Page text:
“Cheer up, my lad, and come to dinner.”

Putting his long fingers through his masses of wild tangled hair, he answered faintly, “You go, I have dined—late eating don’t do for me.”

“What is this?” I asked as I was going out of the room, pointing to one of his bookshelves with a plate containing bread and cold meat on it.

“That,”—colouring,—“why that must be my dinner. It’s very foolish; I thought I had eaten it.”

Saying I was determined that he should for once have a regular meal, I lugged him into the dining-room, but he brought a book with him and read more than he ate. He seldom ate at stated periods,
but only when hungry—and then like the birds, if he saw something edible lying about,—but the cupboards of literary ladies are like Mother Hubbard’s, bare. His drink was water, or tea if he could get it, bread was literally his staff of life; other things he thought superfluous. An Italian who knew his way of life, not believing it possible that any human being would live as
Shelley did, unless compelled by poverty, was astonished when he was told the amount of his income, and thought he was defrauded or grossly ignorant of the value of money. He, therefore, made a proposition which much amused the Poet, that he, the friendly Italian, would undertake for ten thousand crowns a-year to keep Shelley like a grand Seigneur, to provide his table with luxuries, his house with attendants, a carriage and opera box for my lady, besides adorning his person after the most approved Parisian style. Mrs. Shelley’s toilette was not included in the wily Italian’s estimates. The fact was, Shelley stinted himself to bare necessaries, and then often lavished the money, saved by unprecedented self-denial, on selfish fellows who denied themselves nothing; such as the great philosopher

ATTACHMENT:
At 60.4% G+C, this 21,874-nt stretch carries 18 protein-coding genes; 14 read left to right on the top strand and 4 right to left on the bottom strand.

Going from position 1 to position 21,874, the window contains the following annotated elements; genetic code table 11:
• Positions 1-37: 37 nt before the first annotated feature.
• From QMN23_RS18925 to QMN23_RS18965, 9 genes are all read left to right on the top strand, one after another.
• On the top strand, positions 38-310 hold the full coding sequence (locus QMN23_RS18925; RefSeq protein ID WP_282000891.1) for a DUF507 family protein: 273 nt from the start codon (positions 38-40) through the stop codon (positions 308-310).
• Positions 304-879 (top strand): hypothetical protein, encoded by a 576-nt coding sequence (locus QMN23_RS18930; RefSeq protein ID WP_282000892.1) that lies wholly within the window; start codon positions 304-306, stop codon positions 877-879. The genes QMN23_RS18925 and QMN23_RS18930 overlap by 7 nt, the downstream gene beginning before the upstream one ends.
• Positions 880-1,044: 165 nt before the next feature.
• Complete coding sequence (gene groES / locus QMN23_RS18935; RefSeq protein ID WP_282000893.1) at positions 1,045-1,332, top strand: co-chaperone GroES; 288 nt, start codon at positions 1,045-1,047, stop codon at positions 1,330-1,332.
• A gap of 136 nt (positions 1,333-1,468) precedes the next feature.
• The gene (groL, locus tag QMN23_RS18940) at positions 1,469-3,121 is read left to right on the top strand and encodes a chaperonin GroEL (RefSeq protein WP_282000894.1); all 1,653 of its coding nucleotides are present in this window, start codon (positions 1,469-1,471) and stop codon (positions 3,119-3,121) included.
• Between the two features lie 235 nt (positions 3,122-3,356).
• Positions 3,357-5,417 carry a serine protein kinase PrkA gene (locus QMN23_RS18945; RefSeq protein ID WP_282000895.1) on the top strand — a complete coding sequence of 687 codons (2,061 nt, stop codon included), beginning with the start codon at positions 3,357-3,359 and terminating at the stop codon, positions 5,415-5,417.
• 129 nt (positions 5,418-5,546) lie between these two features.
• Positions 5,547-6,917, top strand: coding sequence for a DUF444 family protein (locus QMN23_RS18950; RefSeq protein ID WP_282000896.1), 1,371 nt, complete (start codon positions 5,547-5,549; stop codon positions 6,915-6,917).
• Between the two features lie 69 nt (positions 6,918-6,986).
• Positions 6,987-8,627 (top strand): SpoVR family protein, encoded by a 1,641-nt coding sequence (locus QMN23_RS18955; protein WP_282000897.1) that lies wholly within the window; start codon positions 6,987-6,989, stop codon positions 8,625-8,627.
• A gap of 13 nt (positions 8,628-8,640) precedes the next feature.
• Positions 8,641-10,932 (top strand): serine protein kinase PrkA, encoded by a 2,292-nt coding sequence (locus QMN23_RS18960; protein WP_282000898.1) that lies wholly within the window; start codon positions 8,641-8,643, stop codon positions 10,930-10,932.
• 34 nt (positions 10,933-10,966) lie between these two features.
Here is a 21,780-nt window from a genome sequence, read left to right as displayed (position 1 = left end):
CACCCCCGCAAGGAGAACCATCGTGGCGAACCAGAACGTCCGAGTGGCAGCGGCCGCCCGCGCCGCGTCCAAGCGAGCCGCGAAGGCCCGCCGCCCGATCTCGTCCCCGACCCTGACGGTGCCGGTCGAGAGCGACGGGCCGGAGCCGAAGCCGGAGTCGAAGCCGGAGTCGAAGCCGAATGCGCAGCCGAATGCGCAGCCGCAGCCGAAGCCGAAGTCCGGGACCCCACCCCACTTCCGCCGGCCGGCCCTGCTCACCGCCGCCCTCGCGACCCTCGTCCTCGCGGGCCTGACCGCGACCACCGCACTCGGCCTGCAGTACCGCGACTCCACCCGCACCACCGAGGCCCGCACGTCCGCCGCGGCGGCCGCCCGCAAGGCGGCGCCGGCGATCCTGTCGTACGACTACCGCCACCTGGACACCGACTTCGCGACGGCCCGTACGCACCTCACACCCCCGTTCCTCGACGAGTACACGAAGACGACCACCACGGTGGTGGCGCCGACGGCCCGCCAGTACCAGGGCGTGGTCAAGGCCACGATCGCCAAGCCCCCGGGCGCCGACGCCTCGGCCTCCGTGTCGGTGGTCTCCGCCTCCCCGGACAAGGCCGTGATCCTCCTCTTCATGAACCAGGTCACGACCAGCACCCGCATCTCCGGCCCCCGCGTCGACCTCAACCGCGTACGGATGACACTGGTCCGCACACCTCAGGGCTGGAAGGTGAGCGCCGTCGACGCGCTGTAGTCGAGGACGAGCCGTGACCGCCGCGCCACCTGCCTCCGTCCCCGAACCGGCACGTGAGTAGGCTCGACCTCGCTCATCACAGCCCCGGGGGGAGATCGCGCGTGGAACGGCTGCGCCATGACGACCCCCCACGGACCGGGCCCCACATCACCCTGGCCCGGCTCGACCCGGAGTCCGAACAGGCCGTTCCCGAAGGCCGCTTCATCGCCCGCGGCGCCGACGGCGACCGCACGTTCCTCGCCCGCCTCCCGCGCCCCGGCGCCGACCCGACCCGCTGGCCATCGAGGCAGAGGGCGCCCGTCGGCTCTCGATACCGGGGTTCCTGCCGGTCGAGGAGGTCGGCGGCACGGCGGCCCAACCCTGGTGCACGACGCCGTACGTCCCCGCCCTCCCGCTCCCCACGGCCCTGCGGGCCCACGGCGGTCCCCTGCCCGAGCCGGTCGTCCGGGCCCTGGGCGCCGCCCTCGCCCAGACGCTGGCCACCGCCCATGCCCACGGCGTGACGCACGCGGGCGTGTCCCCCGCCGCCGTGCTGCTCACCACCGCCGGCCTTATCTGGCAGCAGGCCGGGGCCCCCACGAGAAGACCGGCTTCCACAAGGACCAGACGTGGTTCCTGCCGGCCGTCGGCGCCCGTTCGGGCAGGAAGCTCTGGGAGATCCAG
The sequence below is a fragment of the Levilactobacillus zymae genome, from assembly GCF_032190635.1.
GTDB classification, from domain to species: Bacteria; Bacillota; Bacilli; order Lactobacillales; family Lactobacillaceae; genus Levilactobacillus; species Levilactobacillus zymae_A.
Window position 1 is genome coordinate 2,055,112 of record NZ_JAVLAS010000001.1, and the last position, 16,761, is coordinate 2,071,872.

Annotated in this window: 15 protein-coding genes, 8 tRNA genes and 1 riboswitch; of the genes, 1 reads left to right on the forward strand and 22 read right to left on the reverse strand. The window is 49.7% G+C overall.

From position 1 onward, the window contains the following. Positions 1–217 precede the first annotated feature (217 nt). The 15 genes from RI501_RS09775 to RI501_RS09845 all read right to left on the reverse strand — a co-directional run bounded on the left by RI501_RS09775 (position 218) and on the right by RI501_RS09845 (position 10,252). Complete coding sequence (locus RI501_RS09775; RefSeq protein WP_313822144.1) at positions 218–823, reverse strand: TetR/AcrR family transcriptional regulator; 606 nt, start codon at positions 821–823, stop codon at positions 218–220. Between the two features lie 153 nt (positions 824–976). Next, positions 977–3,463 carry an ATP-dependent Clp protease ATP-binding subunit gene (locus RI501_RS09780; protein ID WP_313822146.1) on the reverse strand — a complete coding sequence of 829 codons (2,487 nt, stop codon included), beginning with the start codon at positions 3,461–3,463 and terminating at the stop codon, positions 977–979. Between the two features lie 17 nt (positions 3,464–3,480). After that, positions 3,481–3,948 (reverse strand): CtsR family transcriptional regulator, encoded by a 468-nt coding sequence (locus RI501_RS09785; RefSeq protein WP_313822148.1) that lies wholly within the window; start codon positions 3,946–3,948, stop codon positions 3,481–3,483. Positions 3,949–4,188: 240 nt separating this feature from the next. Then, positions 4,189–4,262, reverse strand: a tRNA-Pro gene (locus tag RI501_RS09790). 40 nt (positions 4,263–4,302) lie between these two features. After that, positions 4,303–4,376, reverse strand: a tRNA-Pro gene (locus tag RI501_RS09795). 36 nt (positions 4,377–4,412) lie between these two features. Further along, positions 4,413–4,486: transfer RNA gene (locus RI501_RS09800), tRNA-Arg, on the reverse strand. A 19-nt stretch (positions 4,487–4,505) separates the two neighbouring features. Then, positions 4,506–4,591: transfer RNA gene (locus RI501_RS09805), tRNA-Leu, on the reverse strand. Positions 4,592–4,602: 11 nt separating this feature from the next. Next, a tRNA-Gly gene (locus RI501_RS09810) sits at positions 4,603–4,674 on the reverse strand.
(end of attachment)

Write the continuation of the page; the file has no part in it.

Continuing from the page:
had in his eye, when he said, “It is the nature of extreme self-lovers, as they will set a house on fire, an’ it were only to roast their own eggs.”

Byron on our voyage to Greece, talking of England, after commenting on his own wrongs, said, “And Shelley, too, the best and most benevolent of men; they hooted him out of his country like a mad-dog, for questioning a dogma. Man is the same rancorous beast now that he was from the beginning, and if the Christ they profess to worship re-appeared, they would again crucify him.”